Malaysia is one of Southeast Asia's most friendly and
accessible tourist destinations. Most Malaysians speak English well and there
are miles of pristine, deserted east coast beaches, delightful colonial cities
such as Melaka and Georgetown, cool hill resorts such as the Genting Highlands,
and exquisite islands such as Langkawi and Penang. There's also East Malaysia
comprising the lands of Sabah, Sarawak and parts of Borneo. The former preserves
of head-hunters, these areas offer fascinating glimpses into the past. Here's a
look at three of Malaysia's unique and wonderful places Melaka, Sarawak and the
vibrant capital Kuala Lumpur
Melaka (formerly Melacca) is a city on the west coast of Malaysia drenched in history. With its ancient monuments, picturesque streets, and Chinese shrines and temples, it's a wonderful place just to browse and identify the calling cards of the Portuguese, Dutch and British.
For shopping head to famed Jonker Street with its antique and handicraft shops and street cafes and then watch cultural performances at the Portuguese Square. There's also a zoo with a fine collection of tigers.
While most tourists to Malaysia stick to the peninsular, a trip to East Malaysia can be very rewarding. The region made up of the provinces of Sabah and Sarawak in North Borneo offers an unparalleled experience for nature lovers. The capital of Sarawak is Kuching, a modern city with a delightful waterfront, landscaped esplanade and in the background stands the great mountain of Gunung Matang.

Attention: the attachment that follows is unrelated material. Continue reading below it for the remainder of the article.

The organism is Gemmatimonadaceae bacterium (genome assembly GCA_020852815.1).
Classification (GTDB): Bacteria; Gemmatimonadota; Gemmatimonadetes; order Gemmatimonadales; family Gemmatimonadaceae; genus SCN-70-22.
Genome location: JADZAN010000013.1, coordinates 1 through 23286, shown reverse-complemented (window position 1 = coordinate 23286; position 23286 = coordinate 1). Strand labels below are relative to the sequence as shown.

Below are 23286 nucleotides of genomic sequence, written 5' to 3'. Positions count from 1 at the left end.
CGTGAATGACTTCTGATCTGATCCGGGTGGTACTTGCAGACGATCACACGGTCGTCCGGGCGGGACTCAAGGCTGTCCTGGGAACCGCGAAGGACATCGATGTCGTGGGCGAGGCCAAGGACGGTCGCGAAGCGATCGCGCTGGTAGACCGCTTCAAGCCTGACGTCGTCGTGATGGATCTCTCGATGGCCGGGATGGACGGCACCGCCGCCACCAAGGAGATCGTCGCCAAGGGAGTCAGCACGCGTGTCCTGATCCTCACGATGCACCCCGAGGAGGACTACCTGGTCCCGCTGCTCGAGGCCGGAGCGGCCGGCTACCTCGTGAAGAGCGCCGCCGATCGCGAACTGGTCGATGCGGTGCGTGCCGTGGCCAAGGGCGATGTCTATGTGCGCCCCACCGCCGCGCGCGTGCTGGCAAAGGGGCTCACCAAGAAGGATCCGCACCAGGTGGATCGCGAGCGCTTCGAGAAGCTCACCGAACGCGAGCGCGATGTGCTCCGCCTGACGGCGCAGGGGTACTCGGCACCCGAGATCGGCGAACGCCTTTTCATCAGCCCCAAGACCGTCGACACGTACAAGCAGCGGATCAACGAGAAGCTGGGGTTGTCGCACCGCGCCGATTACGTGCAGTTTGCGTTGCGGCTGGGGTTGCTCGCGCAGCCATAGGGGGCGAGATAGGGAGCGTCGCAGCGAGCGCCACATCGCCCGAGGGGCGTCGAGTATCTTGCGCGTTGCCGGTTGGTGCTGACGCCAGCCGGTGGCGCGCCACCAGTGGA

For a quick introduction to Sarawak, visit the Sarawak Cultural Village, a living museum of the culture, arts and crafts of the region's ethnic groups. The 7-hectare site of the Cultural Village is just a 5-minute walk from the beach and houses models of traditional longhouses, roundhouses and huts, all built around a lake.
Each of the replica houses is inhabited by members of the relevant ethnic group, attired in traditional costume. They follow a traditional lifestyle keeping alive the traditions, arts and crafts of their tribe. A storyteller explains these traditions to visitors who are invited to join in the activities such as doing an Iban war dance, shooting darts from a blowpipe, drinking the local tipple called tuak, and listening to Orang Ulu legends or a performance on the sape.
No visit to Malaysia would be complete without a visit to the capital Kuala Lumpur. Known as the Garden City of Lights, KL has much to offer the traveller ranging from heritage buildings and monuments, gardens and parks, and scintillating shopping in Chinatown, Little India, and local Malay bazaars, as well as hyper-modern shopping malls.
But the pinnacle of a visit to KL is a sortie up to the Sky Bridge on the 41st floor of the Petronas Twin Towers. It's no longer the world's tallest building but it's still up there with the best of them. The climactic scenes of the movie Entrapment took place here, 175 metres above sea-level.
Malaysia is a welcoming, safe and orderly country. With its myriad attractions, it's a place for everyone.
About the Author: